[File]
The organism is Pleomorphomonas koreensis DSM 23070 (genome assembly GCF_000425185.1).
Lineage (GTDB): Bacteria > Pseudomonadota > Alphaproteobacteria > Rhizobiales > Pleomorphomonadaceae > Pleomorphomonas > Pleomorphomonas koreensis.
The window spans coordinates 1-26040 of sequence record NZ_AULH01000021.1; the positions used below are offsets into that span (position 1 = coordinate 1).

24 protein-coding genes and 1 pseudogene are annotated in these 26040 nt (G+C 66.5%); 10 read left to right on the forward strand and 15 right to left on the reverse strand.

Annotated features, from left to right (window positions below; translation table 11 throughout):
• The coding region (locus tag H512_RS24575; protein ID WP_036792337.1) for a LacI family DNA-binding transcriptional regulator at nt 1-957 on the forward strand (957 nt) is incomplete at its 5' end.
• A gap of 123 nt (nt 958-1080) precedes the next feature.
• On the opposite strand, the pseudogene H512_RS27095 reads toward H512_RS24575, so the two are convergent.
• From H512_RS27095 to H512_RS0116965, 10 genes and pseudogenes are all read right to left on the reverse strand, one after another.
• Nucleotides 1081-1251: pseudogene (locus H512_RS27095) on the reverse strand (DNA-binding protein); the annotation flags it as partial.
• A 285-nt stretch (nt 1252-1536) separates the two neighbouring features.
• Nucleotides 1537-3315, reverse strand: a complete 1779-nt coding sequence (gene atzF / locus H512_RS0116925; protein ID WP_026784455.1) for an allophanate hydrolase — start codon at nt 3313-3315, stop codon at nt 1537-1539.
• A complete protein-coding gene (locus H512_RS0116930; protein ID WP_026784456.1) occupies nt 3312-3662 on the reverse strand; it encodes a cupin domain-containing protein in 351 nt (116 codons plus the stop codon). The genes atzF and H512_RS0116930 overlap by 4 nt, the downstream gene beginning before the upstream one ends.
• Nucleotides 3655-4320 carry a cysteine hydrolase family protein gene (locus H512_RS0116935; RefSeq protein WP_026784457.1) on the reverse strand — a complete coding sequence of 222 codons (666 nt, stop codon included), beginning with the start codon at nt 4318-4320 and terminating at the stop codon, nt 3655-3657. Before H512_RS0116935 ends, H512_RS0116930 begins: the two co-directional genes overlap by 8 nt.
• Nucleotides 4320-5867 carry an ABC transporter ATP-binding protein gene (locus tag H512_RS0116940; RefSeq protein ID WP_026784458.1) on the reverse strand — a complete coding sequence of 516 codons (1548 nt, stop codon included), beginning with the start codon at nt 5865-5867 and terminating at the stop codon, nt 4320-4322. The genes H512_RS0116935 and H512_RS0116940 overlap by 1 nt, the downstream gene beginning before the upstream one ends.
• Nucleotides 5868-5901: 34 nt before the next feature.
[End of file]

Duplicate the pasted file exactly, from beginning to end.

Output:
The organism is Pleomorphomonas koreensis DSM 23070 (genome assembly GCF_000425185.1).
Lineage (GTDB): Bacteria > Pseudomonadota > Alphaproteobacteria > Rhizobiales > Pleomorphomonadaceae > Pleomorphomonas > Pleomorphomonas koreensis.
The window spans coordinates 1-26040 of sequence record NZ_AULH01000021.1; the positions used below are offsets into that span (position 1 = coordinate 1).

24 protein-coding genes and 1 pseudogene are annotated in these 26040 nt (G+C 66.5%); 10 read left to right on the forward strand and 15 right to left on the reverse strand.

Annotated features, from left to right (window positions below; translation table 11 throughout):
• The coding region (locus tag H512_RS24575; protein ID WP_036792337.1) for a LacI family DNA-binding transcriptional regulator at nt 1-957 on the forward strand (957 nt) is incomplete at its 5' end.
• A gap of 123 nt (nt 958-1080) precedes the next feature.
• On the opposite strand, the pseudogene H512_RS27095 reads toward H512_RS24575, so the two are convergent.
• From H512_RS27095 to H512_RS0116965, 10 genes and pseudogenes are all read right to left on the reverse strand, one after another.
• Nucleotides 1081-1251: pseudogene (locus H512_RS27095) on the reverse strand (DNA-binding protein); the annotation flags it as partial.
• A 285-nt stretch (nt 1252-1536) separates the two neighbouring features.
• Nucleotides 1537-3315, reverse strand: a complete 1779-nt coding sequence (gene atzF / locus H512_RS0116925; protein ID WP_026784455.1) for an allophanate hydrolase — start codon at nt 3313-3315, stop codon at nt 1537-1539.
• A complete protein-coding gene (locus H512_RS0116930; protein ID WP_026784456.1) occupies nt 3312-3662 on the reverse strand; it encodes a cupin domain-containing protein in 351 nt (116 codons plus the stop codon). The genes atzF and H512_RS0116930 overlap by 4 nt, the downstream gene beginning before the upstream one ends.
• Nucleotides 3655-4320 carry a cysteine hydrolase family protein gene (locus H512_RS0116935; RefSeq protein WP_026784457.1) on the reverse strand — a complete coding sequence of 222 codons (666 nt, stop codon included), beginning with the start codon at nt 4318-4320 and terminating at the stop codon, nt 3655-3657. Before H512_RS0116935 ends, H512_RS0116930 begins: the two co-directional genes overlap by 8 nt.
• Nucleotides 4320-5867 carry an ABC transporter ATP-binding protein gene (locus tag H512_RS0116940; RefSeq protein ID WP_026784458.1) on the reverse strand — a complete coding sequence of 516 codons (1548 nt, stop codon included), beginning with the start codon at nt 5865-5867 and terminating at the stop codon, nt 4320-4322. The genes H512_RS0116935 and H512_RS0116940 overlap by 1 nt, the downstream gene beginning before the upstream one ends.
• Nucleotides 5868-5901: 34 nt before the next feature.